You are now here on earth, a glorious son or daughter of God. You have entered a mortal world with all the deficiencies, temptations, and enticements of a secondary existence where Satan and his followers are allowed to tempt you, to seduce you, and to ensnare you.1 While you have made mistakes, these sins do not describe who you are. Your identity is not defined by the sins of this world, but by the righteousness of another. Finding yourself here with the sins and failings of this difficult probationary state, your soul cries out for divine help. Deep in your soul, you yearn for a Redeemer, a Savior, to find your way back to your heavenly home.2 The Fall does not define you; it helps to refine you.
In understanding the Fall, we must always remember who we really are. We are divine, literal spirit children of Heavenly Parents. Elder Jeffrey R. Holland has taught, “Because this doctrine [of the Fall] is so basic to the plan of salvation and also because it is so susceptible to misunderstanding, we must note that these references to ‘natural’ evil emphatically do not mean that men and women are ‘inherently’ evil. There is a crucial difference. As spirit sons and daughters of God, all mortal men and women are divine in origin and divine in their potential destiny. . . . But it is also true that as a result of the Fall they are now in a ‘natural’ (fallen) world where the devil ‘taketh away light’ and where some elements of nature—including temporal human nature—need discipline, restraint, and refinement.”3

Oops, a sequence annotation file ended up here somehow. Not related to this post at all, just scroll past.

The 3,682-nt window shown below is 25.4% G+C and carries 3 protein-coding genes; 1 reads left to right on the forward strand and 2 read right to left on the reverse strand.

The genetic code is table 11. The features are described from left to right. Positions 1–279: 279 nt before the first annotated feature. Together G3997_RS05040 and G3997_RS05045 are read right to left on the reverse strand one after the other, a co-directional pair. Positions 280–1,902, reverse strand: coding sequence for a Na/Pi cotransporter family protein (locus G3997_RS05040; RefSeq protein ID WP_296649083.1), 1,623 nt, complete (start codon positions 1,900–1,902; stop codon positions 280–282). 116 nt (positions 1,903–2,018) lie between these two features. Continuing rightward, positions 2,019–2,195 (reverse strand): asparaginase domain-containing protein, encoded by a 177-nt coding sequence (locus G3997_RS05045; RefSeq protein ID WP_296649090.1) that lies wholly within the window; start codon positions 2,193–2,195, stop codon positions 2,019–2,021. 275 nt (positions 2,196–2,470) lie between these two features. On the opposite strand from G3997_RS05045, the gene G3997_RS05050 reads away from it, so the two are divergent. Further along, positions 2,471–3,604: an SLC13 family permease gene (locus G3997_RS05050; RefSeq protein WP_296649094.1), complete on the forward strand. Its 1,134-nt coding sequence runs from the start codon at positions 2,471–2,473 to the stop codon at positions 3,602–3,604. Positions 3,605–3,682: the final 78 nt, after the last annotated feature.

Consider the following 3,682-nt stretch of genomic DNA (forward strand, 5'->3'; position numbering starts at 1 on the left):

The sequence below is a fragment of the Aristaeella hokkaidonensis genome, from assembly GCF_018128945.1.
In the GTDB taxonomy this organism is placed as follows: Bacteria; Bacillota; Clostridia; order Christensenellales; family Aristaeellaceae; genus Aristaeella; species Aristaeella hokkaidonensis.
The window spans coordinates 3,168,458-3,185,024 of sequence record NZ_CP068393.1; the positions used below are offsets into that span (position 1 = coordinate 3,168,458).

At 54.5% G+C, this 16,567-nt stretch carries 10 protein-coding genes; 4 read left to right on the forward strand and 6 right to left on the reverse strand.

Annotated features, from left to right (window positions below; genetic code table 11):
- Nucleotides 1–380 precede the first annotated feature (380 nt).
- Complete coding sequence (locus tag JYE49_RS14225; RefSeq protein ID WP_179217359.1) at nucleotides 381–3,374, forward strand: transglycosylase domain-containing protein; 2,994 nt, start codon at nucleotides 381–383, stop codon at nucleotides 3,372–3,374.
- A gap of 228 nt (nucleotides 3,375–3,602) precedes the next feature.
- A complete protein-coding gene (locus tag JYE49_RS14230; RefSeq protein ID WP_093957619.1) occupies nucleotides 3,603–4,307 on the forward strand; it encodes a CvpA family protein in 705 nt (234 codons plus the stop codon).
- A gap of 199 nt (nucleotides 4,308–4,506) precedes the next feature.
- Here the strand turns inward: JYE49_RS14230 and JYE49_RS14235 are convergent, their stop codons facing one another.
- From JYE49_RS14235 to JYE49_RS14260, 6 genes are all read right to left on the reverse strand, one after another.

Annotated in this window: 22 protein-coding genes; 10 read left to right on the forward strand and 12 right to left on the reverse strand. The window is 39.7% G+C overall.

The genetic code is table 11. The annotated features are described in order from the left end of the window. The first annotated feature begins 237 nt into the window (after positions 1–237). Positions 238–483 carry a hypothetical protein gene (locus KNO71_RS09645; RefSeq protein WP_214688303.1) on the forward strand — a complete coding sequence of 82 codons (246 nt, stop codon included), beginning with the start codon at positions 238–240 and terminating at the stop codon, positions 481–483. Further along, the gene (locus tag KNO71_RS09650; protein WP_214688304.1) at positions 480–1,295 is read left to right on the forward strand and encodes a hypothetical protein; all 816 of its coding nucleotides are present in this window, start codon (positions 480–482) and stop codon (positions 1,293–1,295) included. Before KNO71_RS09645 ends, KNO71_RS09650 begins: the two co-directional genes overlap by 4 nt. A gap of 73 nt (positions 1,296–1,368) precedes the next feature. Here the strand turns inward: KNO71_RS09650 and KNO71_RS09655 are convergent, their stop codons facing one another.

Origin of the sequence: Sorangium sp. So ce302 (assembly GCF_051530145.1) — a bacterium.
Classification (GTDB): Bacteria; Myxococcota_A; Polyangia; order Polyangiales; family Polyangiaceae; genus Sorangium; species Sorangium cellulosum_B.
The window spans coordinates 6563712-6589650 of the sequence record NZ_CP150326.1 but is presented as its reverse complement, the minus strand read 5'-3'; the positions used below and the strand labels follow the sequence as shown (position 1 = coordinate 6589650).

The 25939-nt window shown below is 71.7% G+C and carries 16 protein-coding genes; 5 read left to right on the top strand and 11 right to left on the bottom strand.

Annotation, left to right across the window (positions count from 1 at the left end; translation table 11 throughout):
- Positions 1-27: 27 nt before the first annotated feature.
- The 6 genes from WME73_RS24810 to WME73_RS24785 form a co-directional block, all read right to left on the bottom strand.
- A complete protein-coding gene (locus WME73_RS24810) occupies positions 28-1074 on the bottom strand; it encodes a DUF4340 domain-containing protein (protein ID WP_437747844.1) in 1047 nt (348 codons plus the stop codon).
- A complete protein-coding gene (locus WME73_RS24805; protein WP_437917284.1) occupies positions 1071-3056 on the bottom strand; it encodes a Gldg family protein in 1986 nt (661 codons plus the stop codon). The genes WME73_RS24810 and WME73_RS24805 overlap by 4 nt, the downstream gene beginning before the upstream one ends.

We live in a world of sin, and no matter how good we desire to be, sin enters into each of our lives. The Apostle Paul said, “For all have sinned, and come short of the glory of God.”4 The Apostle John taught, “If we say we have no sin, we deceive ourselves, and the truth is not in us.”5 Isaiah said, “All we like sheep have gone astray.”6
There are many types and degrees of sin, but sin in some form will remain with us in this mortality. Brigham Young said, “Do not suppose that we shall ever in the flesh be free from temptation to sin. . . . I think we should more or less feel the effects of sin so long as we live.”7
We cannot completely escape the world that surrounds us. If we are wise, it leads us first to humbly realize our mortal difficulties and to turn to our Savior with full purpose of heart. Very noble souls are often pained by their own mortal weaknesses. Nephi laments, “O wretched man that I am! Yea, my heart sorroweth because of my flesh; my soul grieveth because of mine iniquities. I am encompassed about, because of the temptations and the sins which do so easily beset me.”8
Mormon wrote of those hearing the teachings of King Benjamin: “And they had viewed themselves in their own carnal state, even less than the dust of the earth. And they all cried aloud with one voice, saying: O have mercy, and apply the atoning blood of Christ that we may receive forgiveness of our sins, and our hearts may be purified.”9
Repentance Is Necessary for All
Repentance is not our backup plan; it is the only plan. “Wherefore teach it unto your children, that all men, everywhere, must repent, or they can in nowise inherit the kingdom of God, for no unclean thing can dwell there, or dwell in his presence.”10